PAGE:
Saturday, February 04, 2006

Tai chi is more than an exercise

Tai chi is an exercise, which defies description. Calling it an exercise is an understatement and shows the inadequacy of the English language. Jumping jacks and push-ups are exercises but tai chi is a whole other animal, a whole other life form. It has existed for over 2300 years and is considered a type of kung fu.

This ancient and continually refined slow motion martial art has several cosmologies. One school of thought has it coming from chi gong that came from yoga. Another school of thought has it being invented by a Taoist monk who had observed a crane and a snake fighting. Still another version of this story tells of a Taoist monk observing two cats fighting. Then, there is the concept that tai chi was birthed during a time when kung fu had become outlawed. In order to keep practicing, the martial artists began to do it in slow motion. Whatever the case, I think there is a bit of truth in each of these anecdotes. Each one provides insight and a piece to the ever growing puzzle.

The beauty of all of these explanations is that they each embody the elusive nature of Taoism. For example, as a consequence of the suppression of kung fu, this amazingly powerful martial art was born. It demonstrates indomitable spirit and creativity.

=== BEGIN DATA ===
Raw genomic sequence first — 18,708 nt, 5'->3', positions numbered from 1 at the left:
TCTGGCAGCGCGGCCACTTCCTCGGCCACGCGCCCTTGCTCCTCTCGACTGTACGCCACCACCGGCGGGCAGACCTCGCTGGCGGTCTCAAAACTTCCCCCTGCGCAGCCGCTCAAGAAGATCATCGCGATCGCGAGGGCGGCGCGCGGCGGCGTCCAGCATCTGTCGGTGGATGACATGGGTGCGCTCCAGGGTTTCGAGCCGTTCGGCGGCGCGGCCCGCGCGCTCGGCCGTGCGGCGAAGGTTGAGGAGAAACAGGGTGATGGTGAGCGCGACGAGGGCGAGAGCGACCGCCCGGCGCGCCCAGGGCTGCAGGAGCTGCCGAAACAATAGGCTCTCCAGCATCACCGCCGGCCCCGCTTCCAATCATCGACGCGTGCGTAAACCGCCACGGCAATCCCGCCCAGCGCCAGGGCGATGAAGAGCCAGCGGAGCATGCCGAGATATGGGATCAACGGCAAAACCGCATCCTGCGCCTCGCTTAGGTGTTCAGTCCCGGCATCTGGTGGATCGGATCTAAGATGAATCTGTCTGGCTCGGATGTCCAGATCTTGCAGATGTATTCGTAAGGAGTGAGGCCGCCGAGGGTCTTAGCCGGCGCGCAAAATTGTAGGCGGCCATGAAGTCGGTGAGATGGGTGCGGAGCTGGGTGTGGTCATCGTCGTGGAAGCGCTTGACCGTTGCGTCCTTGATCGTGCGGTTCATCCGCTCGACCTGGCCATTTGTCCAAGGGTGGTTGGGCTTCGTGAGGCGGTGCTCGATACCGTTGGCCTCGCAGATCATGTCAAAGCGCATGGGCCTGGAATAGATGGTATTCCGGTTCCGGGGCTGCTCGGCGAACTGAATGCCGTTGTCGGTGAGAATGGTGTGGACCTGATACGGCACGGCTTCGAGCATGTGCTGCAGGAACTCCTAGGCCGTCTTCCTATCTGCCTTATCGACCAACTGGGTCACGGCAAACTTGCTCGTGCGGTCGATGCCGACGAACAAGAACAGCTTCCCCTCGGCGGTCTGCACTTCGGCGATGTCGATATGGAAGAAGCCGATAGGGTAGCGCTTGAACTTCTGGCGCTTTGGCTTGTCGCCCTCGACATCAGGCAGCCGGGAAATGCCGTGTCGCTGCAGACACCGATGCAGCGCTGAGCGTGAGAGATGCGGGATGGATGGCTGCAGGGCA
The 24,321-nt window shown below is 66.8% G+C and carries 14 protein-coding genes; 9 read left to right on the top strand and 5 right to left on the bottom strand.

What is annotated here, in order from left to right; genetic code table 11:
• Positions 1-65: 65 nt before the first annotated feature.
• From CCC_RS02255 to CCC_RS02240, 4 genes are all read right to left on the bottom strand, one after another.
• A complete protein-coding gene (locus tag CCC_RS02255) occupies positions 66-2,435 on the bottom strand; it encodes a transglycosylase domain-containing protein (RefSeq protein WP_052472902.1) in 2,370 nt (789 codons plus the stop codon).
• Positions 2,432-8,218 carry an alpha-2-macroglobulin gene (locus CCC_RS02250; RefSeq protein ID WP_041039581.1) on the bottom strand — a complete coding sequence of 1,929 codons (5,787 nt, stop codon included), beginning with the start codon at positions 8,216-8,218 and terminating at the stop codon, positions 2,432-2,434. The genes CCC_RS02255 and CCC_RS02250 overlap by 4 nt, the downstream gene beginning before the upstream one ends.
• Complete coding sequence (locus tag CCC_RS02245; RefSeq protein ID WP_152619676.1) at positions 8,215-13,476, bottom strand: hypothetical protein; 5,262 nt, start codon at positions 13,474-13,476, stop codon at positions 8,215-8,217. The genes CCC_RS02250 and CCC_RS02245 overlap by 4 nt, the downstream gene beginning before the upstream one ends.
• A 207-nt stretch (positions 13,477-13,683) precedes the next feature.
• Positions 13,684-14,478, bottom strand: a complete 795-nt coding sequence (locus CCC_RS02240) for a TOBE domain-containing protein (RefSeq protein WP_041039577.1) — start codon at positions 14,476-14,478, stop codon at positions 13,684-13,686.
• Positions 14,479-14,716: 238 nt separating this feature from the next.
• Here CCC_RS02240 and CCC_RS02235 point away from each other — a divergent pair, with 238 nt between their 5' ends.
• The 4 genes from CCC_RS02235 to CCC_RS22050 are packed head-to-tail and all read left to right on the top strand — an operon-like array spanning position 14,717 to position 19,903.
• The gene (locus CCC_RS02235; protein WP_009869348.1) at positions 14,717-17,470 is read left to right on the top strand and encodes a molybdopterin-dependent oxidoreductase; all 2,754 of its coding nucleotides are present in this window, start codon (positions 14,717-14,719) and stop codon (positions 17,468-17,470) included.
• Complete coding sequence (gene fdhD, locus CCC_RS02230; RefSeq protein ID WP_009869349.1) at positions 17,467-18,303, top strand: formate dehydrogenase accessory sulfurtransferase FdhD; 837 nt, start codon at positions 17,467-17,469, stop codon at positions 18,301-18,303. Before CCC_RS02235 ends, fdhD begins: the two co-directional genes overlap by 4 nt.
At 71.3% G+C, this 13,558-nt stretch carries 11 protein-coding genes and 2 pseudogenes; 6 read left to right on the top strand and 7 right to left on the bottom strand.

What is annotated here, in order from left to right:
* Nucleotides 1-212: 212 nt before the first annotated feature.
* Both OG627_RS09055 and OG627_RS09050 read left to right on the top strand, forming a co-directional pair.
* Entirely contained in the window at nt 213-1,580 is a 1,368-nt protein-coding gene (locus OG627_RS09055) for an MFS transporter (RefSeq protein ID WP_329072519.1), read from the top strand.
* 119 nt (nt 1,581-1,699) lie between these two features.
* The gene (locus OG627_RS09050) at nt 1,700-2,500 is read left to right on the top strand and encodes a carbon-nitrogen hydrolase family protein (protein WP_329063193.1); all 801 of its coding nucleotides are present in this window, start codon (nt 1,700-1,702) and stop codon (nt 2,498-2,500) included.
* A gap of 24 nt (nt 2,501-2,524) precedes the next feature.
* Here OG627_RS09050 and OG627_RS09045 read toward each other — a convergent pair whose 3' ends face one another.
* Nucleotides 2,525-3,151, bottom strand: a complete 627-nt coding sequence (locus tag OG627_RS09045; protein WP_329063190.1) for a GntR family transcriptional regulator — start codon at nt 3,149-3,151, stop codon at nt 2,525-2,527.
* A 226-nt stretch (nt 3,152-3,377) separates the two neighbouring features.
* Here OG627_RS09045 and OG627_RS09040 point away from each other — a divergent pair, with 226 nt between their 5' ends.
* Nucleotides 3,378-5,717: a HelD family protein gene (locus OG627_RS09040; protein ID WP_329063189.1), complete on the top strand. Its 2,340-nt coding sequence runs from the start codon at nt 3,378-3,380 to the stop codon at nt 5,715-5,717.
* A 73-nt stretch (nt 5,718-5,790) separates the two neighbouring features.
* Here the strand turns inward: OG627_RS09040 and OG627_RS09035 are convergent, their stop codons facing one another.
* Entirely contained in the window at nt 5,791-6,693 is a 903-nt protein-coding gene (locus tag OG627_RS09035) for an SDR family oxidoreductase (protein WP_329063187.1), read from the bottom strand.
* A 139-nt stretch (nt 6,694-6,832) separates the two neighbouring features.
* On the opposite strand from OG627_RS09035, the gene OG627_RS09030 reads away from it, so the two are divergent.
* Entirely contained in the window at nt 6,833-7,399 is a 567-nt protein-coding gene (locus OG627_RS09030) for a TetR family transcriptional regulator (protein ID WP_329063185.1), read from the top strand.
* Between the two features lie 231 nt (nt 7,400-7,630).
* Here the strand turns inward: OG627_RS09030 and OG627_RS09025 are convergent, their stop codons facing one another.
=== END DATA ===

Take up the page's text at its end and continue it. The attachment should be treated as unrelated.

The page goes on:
There are so many positive effects that come with a tai chi practice that it is nearly impossible to keep track of them all. In this day in age, this alone sets it apart from 99% of the ways in which human beings spend their time. Sadly, the grain of our time goes in the direction of self-destruction. It seems to me that dis-ease with one’s body has become systemic in our culture. The signs of this are every where. Denial and ignorance perpetuate this trend and war is the collective result of our individual state of alienation.

When some one starts talking about being positive and actually backs it up with their actions, then it makes them an easy target for mockery, jealousy and contempt from the walking dead, the zombies. Thus, when this does happen, it is just another sign of the times.

When I studied tai chi boxing, it allowed me to apply this moving meditation in an unexpected manner. It opened my eyes to new ways to process attacks whether verbal or physical. My teacher, Rolly Brown, told us to look at a punch to the head as a massage, to relax into it. He explained that our tension and resistance made it worse.

I realized that boxing was an incredible opportunity to relearn how to respond to situations that pushed my buttons. I began to redefine victory as self control and self respect. Thus, every altercation, whether verbal or physical, became an opportunity to grow.

I have begun to believe that the better I get at tai chi, the less likely that derision can occur around or near me. I certainly have a way to go. After 10 years of practicing, I think I know next to nothing.